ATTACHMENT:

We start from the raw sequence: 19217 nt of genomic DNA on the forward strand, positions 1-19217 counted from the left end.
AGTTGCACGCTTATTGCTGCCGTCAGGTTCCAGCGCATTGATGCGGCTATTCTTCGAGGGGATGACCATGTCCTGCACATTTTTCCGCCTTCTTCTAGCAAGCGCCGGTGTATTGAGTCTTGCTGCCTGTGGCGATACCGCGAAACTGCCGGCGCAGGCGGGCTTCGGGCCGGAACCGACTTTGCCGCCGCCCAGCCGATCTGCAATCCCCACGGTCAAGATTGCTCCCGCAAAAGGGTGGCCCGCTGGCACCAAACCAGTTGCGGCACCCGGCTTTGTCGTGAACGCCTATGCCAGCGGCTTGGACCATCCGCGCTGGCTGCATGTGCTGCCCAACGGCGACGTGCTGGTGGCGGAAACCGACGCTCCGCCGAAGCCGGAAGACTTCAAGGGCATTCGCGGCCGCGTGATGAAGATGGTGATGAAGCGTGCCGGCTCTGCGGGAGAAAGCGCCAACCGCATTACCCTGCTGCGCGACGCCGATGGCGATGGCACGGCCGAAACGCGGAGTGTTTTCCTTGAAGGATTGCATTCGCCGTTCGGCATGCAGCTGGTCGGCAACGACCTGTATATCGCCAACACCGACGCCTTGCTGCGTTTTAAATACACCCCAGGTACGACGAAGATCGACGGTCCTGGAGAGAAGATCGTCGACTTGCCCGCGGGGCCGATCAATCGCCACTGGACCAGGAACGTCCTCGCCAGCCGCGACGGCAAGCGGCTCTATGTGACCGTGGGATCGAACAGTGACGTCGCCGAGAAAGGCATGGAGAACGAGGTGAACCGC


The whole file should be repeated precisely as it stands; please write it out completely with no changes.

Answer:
We start from the raw sequence: 19217 nt of genomic DNA on the forward strand, positions 1-19217 counted from the left end.
AGTTGCACGCTTATTGCTGCCGTCAGGTTCCAGCGCATTGATGCGGCTATTCTTCGAGGGGATGACCATGTCCTGCACATTTTTCCGCCTTCTTCTAGCAAGCGCCGGTGTATTGAGTCTTGCTGCCTGTGGCGATACCGCGAAACTGCCGGCGCAGGCGGGCTTCGGGCCGGAACCGACTTTGCCGCCGCCCAGCCGATCTGCAATCCCCACGGTCAAGATTGCTCCCGCAAAAGGGTGGCCCGCTGGCACCAAACCAGTTGCGGCACCCGGCTTTGTCGTGAACGCCTATGCCAGCGGCTTGGACCATCCGCGCTGGCTGCATGTGCTGCCCAACGGCGACGTGCTGGTGGCGGAAACCGACGCTCCGCCGAAGCCGGAAGACTTCAAGGGCATTCGCGGCCGCGTGATGAAGATGGTGATGAAGCGTGCCGGCTCTGCGGGAGAAAGCGCCAACCGCATTACCCTGCTGCGCGACGCCGATGGCGATGGCACGGCCGAAACGCGGAGTGTTTTCCTTGAAGGATTGCATTCGCCGTTCGGCATGCAGCTGGTCGGCAACGACCTGTATATCGCCAACACCGACGCCTTGCTGCGTTTTAAATACACCCCAGGTACGACGAAGATCGACGGTCCTGGAGAGAAGATCGTCGACTTGCCCGCGGGGCCGATCAATCGCCACTGGACCAGGAACGTCCTCGCCAGCCGCGACGGCAAGCGGCTCTATGTGACCGTGGGATCGAACAGTGACGTCGCCGAGAAAGGCATGGAGAACGAGGTGAACCGC